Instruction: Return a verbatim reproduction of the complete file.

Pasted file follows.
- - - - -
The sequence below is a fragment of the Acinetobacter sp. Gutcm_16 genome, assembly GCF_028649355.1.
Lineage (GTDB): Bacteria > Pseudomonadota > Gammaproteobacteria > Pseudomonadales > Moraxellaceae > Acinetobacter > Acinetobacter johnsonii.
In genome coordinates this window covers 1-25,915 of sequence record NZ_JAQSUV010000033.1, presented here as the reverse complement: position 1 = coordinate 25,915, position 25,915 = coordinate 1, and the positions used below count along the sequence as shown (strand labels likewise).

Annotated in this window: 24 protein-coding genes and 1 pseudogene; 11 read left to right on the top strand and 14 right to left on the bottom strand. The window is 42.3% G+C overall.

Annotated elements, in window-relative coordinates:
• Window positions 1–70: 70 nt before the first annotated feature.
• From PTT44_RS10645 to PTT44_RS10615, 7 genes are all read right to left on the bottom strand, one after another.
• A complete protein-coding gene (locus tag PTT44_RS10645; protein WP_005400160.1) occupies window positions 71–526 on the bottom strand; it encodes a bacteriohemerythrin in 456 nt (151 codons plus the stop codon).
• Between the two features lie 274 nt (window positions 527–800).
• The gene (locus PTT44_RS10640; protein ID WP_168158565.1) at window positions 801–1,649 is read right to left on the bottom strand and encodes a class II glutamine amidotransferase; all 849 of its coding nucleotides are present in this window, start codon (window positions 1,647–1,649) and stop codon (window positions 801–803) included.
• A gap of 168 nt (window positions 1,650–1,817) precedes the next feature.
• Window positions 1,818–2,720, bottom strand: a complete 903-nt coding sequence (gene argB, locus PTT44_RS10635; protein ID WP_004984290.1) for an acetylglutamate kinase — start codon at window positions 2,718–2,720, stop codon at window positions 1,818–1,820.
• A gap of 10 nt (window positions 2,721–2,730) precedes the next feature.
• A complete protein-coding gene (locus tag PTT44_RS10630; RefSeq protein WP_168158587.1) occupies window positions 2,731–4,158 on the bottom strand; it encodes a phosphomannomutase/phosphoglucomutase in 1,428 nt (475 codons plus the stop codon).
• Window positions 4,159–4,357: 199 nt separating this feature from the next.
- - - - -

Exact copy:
The sequence below is a fragment of the Acinetobacter sp. Gutcm_16 genome, assembly GCF_028649355.1.
Lineage (GTDB): Bacteria > Pseudomonadota > Gammaproteobacteria > Pseudomonadales > Moraxellaceae > Acinetobacter > Acinetobacter johnsonii.
In genome coordinates this window covers 1-25,915 of sequence record NZ_JAQSUV010000033.1, presented here as the reverse complement: position 1 = coordinate 25,915, position 25,915 = coordinate 1, and the positions used below count along the sequence as shown (strand labels likewise).

Annotated in this window: 24 protein-coding genes and 1 pseudogene; 11 read left to right on the top strand and 14 right to left on the bottom strand. The window is 42.3% G+C overall.

Annotated elements, in window-relative coordinates:
• Window positions 1–70: 70 nt before the first annotated feature.
• From PTT44_RS10645 to PTT44_RS10615, 7 genes are all read right to left on the bottom strand, one after another.
• A complete protein-coding gene (locus tag PTT44_RS10645; protein WP_005400160.1) occupies window positions 71–526 on the bottom strand; it encodes a bacteriohemerythrin in 456 nt (151 codons plus the stop codon).
• Between the two features lie 274 nt (window positions 527–800).
• The gene (locus PTT44_RS10640; protein ID WP_168158565.1) at window positions 801–1,649 is read right to left on the bottom strand and encodes a class II glutamine amidotransferase; all 849 of its coding nucleotides are present in this window, start codon (window positions 1,647–1,649) and stop codon (window positions 801–803) included.
• A gap of 168 nt (window positions 1,650–1,817) precedes the next feature.
• Window positions 1,818–2,720, bottom strand: a complete 903-nt coding sequence (gene argB, locus PTT44_RS10635; protein ID WP_004984290.1) for an acetylglutamate kinase — start codon at window positions 2,718–2,720, stop codon at window positions 1,818–1,820.
• A gap of 10 nt (window positions 2,721–2,730) precedes the next feature.
• A complete protein-coding gene (locus tag PTT44_RS10630; RefSeq protein WP_168158587.1) occupies window positions 2,731–4,158 on the bottom strand; it encodes a phosphomannomutase/phosphoglucomutase in 1,428 nt (475 codons plus the stop codon).
• Window positions 4,159–4,357: 199 nt separating this feature from the next.